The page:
This is the first independent transit done this late in a year by a non-Russian vessel, says Andreas Kjøl at Viking Ice Consultancy. To enable safe and efficient navigation through the ice without any Russian ice breaker support, continuously updated information about the ice conditions has been crucial.
KSAT is one of several partners in a FP7-project, PolarIce. During the transit crew onboard Tor Viking and at the Viking Shore Operation Center, has been successfully demonstrating the developed distribution solutions of ice information products aimed for ship users in Artic waters.
Finding leads within the ice, and avoiding areas of heavy ice is important to save time and ensure a safe journey. This has been enabled by using Synthetic Aperture Radar (SAR) imagery delivered Near-Real-Time (NRT). The new opportunity of finding leads within the ice has in some cases increasing speed from 5 to 12 knots, says Kjøl.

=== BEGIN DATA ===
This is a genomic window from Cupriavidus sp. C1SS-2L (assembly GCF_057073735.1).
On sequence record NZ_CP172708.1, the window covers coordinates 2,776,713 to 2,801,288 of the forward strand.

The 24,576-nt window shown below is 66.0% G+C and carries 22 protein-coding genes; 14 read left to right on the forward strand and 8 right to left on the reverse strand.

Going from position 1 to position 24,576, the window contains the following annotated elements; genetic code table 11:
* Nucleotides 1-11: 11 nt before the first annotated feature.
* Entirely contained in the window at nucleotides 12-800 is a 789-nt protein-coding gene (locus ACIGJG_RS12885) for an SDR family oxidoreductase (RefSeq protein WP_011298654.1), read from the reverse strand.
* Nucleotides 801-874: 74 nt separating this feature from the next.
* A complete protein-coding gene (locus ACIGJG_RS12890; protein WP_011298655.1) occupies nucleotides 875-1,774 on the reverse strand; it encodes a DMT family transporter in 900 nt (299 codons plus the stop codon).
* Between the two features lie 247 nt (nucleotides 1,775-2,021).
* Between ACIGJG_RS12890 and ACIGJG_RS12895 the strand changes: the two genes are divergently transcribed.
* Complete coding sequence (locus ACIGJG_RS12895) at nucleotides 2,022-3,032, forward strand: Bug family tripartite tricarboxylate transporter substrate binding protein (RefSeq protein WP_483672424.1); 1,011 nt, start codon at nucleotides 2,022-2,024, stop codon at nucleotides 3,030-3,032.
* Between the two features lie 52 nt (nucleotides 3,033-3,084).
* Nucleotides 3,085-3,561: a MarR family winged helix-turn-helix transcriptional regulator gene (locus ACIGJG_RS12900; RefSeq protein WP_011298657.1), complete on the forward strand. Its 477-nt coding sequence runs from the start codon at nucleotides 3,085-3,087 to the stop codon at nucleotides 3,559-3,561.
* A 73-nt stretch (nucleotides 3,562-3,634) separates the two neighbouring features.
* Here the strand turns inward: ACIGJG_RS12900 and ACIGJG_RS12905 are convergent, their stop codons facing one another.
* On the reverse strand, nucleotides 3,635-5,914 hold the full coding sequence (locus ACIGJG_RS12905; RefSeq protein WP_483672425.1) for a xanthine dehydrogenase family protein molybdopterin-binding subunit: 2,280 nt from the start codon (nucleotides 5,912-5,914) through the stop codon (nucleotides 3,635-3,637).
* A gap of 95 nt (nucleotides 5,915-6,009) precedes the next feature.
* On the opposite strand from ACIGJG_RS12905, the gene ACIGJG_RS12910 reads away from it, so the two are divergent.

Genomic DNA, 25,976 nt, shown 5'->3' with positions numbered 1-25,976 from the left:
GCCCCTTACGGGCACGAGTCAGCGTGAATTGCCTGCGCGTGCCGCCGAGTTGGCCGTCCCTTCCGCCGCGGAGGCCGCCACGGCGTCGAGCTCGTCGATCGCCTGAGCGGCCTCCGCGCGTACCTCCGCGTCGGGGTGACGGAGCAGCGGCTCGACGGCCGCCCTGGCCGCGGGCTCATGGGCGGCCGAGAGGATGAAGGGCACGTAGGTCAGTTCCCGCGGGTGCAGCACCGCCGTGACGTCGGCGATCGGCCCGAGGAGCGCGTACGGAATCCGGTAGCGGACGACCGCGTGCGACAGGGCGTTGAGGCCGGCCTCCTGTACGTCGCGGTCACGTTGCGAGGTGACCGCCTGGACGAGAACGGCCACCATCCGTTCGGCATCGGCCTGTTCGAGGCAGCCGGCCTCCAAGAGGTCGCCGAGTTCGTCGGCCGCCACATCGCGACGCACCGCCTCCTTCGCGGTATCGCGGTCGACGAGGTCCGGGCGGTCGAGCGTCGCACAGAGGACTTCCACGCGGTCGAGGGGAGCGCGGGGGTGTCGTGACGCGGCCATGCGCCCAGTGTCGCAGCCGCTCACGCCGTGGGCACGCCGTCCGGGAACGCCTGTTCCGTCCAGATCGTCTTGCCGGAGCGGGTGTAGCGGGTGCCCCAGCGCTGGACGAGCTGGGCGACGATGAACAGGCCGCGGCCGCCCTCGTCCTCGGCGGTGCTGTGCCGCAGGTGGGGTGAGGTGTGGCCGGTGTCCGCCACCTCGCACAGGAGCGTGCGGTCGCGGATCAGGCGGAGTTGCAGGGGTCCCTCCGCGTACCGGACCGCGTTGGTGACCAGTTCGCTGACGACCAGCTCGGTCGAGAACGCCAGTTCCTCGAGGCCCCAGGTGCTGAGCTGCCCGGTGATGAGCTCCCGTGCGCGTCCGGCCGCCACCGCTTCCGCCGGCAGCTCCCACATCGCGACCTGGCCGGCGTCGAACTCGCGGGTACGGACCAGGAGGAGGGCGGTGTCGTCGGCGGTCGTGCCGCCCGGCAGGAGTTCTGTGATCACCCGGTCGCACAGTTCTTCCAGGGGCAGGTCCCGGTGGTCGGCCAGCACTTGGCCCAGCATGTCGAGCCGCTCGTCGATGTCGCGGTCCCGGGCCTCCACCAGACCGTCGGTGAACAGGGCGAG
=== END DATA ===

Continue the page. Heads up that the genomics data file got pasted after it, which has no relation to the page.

SAR-imagery from several missions was ordered to ensure continuous coverage along the route. Planning satellite image acquisitions for a “moving target” like this is something new and more challenging for us, says KSAT project manager, Hans Eilif Larsen. We have been providing Sentinel-1, RISAT-1 and RADARSAT-2 imageries to the vessel. Also having the opportunity ingesting the radar imagery into Transas ECDIS onboard made navigation easier, says Master mariner Erik Almkvist at Viking supply ships.
In addition to the provided SAR imagery, also regular ice charts, weather and ice forecasts from other providers like AARI, StormGeo and other PolarIce-partners has been used to ensure a safe and efficient transit through NSR. Recently the vessel reached Norwegian waters successfully after 10 days within the ice. During the transit both crew, people at Viking Shore Operation Center, and KSAT has gained a lot of experience to be used for future Arctic operations.